The Fairfax County Planning Commission has endorsed plans to convert a sprawling chunk of scarred, vacant land near Franconia into what county officials say is the largest development proposed in the county in a decade. The project, which will be worth $600 million, is expected to receive final approval from the county Board of Supervisors Monday.

On 1,170 acres containing dirt-bike trails and worked-out gravel pits known as the Lehigh tract, developers propose to build a community roughly the size of the Town of Vienna or Montgomery Village.

County officials say they hope that the project will provide a revitalized downtown to areas that have some of the oldest housing in the county.

"It's the equivalent of building a small town, not much different than Vienna or Herndon," said Sidney R. Steele, director of the Office of Comprehensive Planning in Fairfax.

The development, on two sites known as Kingstowne and Landsdowne, would include homes for some 15,000 people and an estimated 10,000 jobs.

Kingstowne, the chief portion of the project, stretches from near Franconia Road in the northeast to Beulah Street in the southwest. The smaller tract, Landsdowne, sits just off the southern foot of the main site on Telegraph Road.

If approval is granted and all goes as planned, construction could begin late this summer and some homes might be ready for occupancy by late 1986. The overall project, which in addition to a variety of housing includes extensive office and industrial sites, a town center, a 74-acre park and a 14-acre lake, will take 10 to 15 years to complete, depending on a variety of factors, principally the economy, according to planners.

"I'm not sure I'd say the area is the backside of the county, but it sure isn't the front side," said Alvin D. Hall, vice president of Miller & Smith Inc., the developer of the project. "This is going to be a major change for Lee District, a downtown area they can be proud of. It will be a completely different community," he said.

The Lehigh site, much of it wooded, is the centerpiece of just two or three major undeveloped areas of Fairfax County that are targeted for heavy building. It has stayed undeveloped until now, officials and developers said, because of the tremendous cost of constructing such a project, as well as a number of environmental hurdles -- including the difficult-to-build-on marine clay -- that must be addressed before building can begin.

Just before midnight Tuesday, the planning commission recommended that an extensive package of rezonings for the project be approved, and sent it on to the county Board of Supervisors, which has final say in the case.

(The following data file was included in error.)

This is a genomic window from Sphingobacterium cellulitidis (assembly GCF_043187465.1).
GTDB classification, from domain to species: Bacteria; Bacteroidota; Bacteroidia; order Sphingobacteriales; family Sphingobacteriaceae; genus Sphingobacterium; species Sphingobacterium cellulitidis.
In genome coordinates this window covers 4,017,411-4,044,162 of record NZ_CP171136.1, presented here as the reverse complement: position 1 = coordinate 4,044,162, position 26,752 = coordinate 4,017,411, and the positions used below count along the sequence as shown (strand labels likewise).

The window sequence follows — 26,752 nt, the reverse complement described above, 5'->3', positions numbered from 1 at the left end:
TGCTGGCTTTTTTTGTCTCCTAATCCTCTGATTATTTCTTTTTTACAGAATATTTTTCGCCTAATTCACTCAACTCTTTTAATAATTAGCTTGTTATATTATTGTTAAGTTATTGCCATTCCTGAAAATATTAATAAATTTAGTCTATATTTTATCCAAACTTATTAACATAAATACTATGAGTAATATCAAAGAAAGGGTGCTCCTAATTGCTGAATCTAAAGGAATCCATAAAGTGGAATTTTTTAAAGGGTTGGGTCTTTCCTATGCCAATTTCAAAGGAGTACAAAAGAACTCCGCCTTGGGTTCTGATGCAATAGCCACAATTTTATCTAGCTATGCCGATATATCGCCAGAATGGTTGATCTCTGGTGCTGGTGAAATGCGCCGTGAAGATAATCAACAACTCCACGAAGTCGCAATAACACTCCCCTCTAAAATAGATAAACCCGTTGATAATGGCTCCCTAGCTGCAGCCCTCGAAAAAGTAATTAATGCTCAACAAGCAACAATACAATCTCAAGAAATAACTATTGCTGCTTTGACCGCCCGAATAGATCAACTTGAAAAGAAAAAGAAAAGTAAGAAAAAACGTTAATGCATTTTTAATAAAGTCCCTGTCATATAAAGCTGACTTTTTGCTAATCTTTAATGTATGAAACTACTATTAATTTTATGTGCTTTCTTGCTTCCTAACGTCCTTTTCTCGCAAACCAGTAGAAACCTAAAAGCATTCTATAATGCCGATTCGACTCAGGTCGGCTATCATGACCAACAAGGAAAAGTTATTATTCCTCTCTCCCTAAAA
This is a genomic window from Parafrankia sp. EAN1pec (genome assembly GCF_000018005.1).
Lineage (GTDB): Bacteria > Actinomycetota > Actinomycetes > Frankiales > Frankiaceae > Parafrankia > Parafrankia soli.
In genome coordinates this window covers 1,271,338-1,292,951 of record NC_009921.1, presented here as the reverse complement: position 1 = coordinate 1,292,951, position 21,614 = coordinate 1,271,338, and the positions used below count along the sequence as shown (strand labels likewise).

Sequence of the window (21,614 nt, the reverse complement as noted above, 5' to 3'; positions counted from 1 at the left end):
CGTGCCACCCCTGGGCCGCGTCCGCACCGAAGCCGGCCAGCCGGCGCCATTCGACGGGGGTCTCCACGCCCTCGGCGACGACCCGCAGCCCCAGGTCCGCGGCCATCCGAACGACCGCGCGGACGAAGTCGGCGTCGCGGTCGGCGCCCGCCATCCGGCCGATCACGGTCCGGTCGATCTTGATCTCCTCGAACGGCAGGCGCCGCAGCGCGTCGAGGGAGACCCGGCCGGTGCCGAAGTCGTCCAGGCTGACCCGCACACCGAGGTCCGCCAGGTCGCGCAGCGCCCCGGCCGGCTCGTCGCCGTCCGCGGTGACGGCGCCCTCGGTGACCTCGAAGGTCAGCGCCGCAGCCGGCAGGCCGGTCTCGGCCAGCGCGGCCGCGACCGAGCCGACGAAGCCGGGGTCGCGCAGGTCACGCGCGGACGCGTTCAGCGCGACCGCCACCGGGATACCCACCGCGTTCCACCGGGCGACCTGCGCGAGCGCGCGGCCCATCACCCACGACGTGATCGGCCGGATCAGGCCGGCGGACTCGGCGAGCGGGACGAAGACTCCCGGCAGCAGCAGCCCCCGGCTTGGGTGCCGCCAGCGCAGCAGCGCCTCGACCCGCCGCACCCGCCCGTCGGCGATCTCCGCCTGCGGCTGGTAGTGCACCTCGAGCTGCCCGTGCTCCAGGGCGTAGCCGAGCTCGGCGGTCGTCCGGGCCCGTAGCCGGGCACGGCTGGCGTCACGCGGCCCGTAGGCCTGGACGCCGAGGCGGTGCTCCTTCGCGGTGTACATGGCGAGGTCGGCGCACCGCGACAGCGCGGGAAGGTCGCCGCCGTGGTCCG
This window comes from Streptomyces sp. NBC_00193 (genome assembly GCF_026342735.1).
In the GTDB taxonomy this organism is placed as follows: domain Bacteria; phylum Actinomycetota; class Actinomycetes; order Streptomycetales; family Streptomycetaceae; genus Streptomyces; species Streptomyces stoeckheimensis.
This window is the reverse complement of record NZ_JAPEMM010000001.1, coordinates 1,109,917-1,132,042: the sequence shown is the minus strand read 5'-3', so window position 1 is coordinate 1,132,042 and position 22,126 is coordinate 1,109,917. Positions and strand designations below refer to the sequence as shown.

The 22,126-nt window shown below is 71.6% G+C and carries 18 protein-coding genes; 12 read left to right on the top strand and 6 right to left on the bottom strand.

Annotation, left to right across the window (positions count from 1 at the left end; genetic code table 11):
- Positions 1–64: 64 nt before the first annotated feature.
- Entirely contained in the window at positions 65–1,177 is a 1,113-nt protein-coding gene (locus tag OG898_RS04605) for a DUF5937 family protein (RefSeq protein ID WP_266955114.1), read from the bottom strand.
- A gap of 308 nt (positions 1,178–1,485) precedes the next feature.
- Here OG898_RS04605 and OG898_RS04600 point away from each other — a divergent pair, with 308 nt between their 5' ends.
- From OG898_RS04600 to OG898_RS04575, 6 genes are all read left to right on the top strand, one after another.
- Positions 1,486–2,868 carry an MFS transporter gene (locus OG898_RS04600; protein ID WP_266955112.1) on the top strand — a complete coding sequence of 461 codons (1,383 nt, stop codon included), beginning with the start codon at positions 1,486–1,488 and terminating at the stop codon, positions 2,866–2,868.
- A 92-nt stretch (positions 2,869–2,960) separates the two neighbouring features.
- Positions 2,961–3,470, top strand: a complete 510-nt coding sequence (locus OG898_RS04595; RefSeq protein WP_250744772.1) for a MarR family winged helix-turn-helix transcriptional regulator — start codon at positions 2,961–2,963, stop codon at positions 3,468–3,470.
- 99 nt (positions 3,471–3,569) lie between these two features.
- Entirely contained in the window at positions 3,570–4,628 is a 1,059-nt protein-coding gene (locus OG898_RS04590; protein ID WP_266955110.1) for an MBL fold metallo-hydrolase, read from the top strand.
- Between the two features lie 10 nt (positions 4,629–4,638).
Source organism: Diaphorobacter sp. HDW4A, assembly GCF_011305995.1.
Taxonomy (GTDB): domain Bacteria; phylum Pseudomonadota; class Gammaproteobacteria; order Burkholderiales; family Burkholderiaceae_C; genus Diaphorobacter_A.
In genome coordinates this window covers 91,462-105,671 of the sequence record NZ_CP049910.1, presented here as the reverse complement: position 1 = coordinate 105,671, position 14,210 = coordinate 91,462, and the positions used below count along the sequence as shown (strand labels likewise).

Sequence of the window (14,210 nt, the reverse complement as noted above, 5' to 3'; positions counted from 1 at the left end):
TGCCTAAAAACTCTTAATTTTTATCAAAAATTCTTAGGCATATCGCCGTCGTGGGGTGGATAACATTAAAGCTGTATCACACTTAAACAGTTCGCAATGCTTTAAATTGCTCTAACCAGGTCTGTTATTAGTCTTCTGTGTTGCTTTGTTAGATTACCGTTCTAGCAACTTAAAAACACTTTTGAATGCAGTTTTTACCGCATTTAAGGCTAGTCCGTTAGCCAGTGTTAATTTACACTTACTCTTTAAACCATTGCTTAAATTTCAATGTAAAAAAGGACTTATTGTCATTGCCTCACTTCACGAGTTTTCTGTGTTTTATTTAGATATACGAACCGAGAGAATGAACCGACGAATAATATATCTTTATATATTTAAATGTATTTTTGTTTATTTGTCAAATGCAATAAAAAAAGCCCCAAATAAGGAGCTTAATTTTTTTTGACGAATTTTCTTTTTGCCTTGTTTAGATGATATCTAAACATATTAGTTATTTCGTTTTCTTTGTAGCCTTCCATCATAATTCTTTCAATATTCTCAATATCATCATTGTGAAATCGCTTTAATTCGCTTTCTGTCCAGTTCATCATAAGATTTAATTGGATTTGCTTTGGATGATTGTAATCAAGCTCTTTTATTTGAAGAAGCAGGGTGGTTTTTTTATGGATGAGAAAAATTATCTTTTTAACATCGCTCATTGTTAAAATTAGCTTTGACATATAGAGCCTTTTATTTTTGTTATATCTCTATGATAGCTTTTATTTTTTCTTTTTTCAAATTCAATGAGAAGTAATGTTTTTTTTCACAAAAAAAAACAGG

No citizens appeared before the planning commission to speak against the plan, which is unusual for a proposal of this magnitude. Fairfax officials say that extensive consultation among the developers, county planners and citizens' groups during the past year has worked the principal chinks out of the proposal.

Miller & Smith Inc., the McLean-based developer for the site, paid $15 million over the past several years for the land involved. The company has promised to make more than $35 million in infrastructure improvements on and around the site.

Those improvements include about $10 million in road construction that county officials say is crucial to the future of southeastern Fairfax, where traffic is now rated the No. 1 problem. Hall said the firm plans to build more than eight miles of public roads.

But county officials acknowledge that the developer's $10 million contribution is a small fraction of the amount of funding needed from other sources -- either the state or a bond floated by the county -- to ensure that already nightmarish traffic in the area does not get worse.

"The key is going to be timing," said Robert L. Moore, a transportation planner who has worked on the proposal extensively. "If this development proceeds extremely rapidly it's possible there could be a lag on the highway side."

The final plan to be presented to the county board Monday is the product of months of negotiating between the developer and county planners. Miller & Smith made 155 proffers -- commitments to provide certain amenities -- in the Kingstowne and Landsdowne development -- a record, according to county planners. Those commitments include extensive environmental safeguards, road changes and recreational facilities.

Miller & Smith also pledged to finance the design for an interchange at the intersection of South Van Dorn Street and Franconia Road, a junction already strained by traffic that would be further pressed by the Kingstowne and Landsdowne projects.

The design work, which would cost about $500,000, would be a first step in building an interchange that could cost about $10 million. County officials say finding the money to build that intersection is important to the development of the area.